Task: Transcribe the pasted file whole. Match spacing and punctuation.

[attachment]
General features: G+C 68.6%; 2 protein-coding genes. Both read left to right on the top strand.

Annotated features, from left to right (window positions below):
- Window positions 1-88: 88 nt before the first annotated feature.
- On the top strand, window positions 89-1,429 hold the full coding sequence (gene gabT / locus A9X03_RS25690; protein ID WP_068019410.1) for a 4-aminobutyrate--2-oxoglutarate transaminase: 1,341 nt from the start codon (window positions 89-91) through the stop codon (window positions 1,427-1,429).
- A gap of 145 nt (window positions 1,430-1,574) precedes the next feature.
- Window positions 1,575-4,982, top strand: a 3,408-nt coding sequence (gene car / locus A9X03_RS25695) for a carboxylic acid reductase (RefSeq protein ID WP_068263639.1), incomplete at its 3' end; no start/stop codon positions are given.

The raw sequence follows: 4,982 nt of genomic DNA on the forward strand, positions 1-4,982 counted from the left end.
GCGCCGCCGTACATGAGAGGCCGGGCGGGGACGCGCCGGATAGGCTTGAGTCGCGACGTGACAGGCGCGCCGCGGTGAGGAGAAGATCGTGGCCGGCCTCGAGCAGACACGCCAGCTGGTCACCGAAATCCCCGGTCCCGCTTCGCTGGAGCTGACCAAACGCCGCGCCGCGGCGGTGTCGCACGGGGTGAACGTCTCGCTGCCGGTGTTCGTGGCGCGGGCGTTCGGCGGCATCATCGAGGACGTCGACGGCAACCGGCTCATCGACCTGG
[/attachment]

General features: G+C 68.6%; 2 protein-coding genes. Both read left to right on the top strand.

Annotated features, from left to right (window positions below):
- Window positions 1-88: 88 nt before the first annotated feature.
- On the top strand, window positions 89-1,429 hold the full coding sequence (gene gabT / locus A9X03_RS25690; protein ID WP_068019410.1) for a 4-aminobutyrate--2-oxoglutarate transaminase: 1,341 nt from the start codon (window positions 89-91) through the stop codon (window positions 1,427-1,429).
- A gap of 145 nt (window positions 1,430-1,574) precedes the next feature.
- Window positions 1,575-4,982, top strand: a 3,408-nt coding sequence (gene car / locus A9X03_RS25695) for a carboxylic acid reductase (RefSeq protein ID WP_068263639.1), incomplete at its 3' end; no start/stop codon positions are given.

The raw sequence follows: 4,982 nt of genomic DNA on the forward strand, positions 1-4,982 counted from the left end.
GCGCCGCCGTACATGAGAGGCCGGGCGGGGACGCGCCGGATAGGCTTGAGTCGCGACGTGACAGGCGCGCCGCGGTGAGGAGAAGATCGTGGCCGGCCTCGAGCAGACACGCCAGCTGGTCACCGAAATCCCCGGTCCCGCTTCGCTGGAGCTGACCAAACGCCGCGCCGCGGCGGTGTCGCACGGGGTGAACGTCTCGCTGCCGGTGTTCGTGGCGCGGGCGTTCGGCGGCATCATCGAGGACGTCGACGGCAACCGGCTCATCGACCTGG